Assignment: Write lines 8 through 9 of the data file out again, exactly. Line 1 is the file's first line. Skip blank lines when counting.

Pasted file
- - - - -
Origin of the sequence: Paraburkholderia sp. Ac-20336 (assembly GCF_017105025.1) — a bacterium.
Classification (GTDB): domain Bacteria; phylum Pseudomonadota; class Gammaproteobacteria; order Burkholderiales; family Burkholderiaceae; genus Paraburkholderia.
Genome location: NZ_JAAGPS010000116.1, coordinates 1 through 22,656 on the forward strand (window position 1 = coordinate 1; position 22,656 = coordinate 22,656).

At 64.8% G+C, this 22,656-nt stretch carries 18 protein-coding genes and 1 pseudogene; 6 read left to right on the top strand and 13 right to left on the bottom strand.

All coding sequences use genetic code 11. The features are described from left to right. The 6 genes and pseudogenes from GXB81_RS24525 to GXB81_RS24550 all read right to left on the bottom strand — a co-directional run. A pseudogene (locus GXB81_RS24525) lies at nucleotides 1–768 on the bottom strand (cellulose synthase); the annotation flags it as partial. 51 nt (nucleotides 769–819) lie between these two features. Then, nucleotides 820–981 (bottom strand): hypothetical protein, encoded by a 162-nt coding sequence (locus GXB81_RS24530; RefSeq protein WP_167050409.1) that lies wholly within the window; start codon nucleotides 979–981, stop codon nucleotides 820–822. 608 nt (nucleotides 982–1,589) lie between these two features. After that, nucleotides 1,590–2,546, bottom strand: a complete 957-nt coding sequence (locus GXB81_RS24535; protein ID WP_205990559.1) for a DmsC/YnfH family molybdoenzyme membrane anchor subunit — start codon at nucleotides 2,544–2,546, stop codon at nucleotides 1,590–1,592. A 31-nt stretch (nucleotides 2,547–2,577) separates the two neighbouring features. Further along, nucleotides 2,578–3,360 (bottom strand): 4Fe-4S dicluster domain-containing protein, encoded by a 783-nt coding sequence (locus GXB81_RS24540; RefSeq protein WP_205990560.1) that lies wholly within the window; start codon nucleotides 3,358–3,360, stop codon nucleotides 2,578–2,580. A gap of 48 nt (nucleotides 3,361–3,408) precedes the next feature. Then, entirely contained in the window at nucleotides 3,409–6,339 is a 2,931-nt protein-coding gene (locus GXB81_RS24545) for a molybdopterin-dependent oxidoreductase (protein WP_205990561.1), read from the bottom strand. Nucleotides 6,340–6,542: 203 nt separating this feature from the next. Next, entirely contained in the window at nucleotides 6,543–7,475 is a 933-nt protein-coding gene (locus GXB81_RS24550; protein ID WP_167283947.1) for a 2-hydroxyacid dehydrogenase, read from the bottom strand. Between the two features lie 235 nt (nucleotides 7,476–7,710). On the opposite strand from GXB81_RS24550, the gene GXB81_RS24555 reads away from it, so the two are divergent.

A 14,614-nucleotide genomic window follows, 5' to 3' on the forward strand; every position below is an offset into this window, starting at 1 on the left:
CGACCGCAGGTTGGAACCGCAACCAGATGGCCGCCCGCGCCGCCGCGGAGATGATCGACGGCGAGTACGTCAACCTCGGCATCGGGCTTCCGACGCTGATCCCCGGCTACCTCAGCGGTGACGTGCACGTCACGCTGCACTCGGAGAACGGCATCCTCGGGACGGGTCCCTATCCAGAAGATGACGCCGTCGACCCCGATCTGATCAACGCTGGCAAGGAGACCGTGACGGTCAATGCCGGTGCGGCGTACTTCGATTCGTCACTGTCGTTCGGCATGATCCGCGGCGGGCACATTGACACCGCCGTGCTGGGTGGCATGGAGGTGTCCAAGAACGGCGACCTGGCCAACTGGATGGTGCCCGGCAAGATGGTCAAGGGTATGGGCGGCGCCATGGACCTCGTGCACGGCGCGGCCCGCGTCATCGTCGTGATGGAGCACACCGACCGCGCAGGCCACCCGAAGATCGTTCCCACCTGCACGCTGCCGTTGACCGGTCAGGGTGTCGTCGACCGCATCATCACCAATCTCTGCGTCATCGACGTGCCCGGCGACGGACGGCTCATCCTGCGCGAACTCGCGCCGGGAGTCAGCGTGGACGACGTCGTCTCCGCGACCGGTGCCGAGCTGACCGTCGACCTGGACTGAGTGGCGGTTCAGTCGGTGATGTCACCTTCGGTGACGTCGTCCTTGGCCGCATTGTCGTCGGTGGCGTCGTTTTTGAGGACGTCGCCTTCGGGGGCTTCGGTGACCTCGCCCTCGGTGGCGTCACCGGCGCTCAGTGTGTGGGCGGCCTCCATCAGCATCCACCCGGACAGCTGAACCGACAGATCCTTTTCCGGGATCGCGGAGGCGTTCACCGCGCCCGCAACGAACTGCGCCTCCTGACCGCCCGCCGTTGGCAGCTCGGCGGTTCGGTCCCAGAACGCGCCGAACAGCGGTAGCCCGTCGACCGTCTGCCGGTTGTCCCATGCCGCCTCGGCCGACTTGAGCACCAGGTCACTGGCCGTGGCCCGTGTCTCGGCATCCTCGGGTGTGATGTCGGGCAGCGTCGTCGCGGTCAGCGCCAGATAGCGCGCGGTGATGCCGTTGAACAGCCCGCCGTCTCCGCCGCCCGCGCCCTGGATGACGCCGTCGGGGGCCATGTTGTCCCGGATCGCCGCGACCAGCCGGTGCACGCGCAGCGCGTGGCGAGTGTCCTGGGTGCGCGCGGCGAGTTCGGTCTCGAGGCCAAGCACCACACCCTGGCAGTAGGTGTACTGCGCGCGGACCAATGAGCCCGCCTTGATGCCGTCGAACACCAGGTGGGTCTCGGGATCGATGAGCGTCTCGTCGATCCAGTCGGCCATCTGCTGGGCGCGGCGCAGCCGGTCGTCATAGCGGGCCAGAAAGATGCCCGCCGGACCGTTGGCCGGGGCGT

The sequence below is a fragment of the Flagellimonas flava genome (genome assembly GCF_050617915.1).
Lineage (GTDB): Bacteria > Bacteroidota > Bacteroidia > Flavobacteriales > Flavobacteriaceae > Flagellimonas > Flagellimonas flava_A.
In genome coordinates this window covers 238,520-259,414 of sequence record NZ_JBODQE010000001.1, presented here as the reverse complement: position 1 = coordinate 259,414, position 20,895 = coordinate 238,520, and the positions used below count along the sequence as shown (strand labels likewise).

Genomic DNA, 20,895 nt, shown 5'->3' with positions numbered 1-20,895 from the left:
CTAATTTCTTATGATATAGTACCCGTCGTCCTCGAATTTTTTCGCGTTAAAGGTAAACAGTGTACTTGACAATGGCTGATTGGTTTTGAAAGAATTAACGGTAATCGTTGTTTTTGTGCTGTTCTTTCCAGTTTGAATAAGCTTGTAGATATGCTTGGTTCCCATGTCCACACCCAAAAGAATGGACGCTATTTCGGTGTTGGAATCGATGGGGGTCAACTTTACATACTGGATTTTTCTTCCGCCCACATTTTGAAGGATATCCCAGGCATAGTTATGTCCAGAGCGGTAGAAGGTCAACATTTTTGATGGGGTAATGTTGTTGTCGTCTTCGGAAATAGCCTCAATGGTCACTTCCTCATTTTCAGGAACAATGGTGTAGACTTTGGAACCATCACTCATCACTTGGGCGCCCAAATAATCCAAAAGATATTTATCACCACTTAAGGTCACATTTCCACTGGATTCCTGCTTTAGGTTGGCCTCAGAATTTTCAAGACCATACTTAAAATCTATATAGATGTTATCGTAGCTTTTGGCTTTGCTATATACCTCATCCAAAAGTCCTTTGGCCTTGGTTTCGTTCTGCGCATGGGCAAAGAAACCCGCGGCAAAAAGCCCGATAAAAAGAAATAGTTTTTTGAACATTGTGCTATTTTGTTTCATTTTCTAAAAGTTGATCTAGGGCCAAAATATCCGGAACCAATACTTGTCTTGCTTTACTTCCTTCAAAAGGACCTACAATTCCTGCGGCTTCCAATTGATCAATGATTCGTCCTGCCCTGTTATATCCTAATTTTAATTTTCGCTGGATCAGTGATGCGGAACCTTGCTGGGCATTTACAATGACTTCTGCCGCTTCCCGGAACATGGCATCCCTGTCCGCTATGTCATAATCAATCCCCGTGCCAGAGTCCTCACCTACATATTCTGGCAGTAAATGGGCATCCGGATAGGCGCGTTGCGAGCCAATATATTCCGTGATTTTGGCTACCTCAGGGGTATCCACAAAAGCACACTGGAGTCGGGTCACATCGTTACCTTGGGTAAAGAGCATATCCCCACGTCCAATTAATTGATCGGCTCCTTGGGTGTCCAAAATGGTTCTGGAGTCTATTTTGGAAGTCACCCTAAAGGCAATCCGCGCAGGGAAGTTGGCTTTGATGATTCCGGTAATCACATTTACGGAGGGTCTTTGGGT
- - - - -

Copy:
The sequence below is a fragment of the Flagellimonas flava genome (genome assembly GCF_050617915.1).
Lineage (GTDB): Bacteria > Bacteroidota > Bacteroidia > Flavobacteriales > Flavobacteriaceae > Flagellimonas > Flagellimonas flava_A.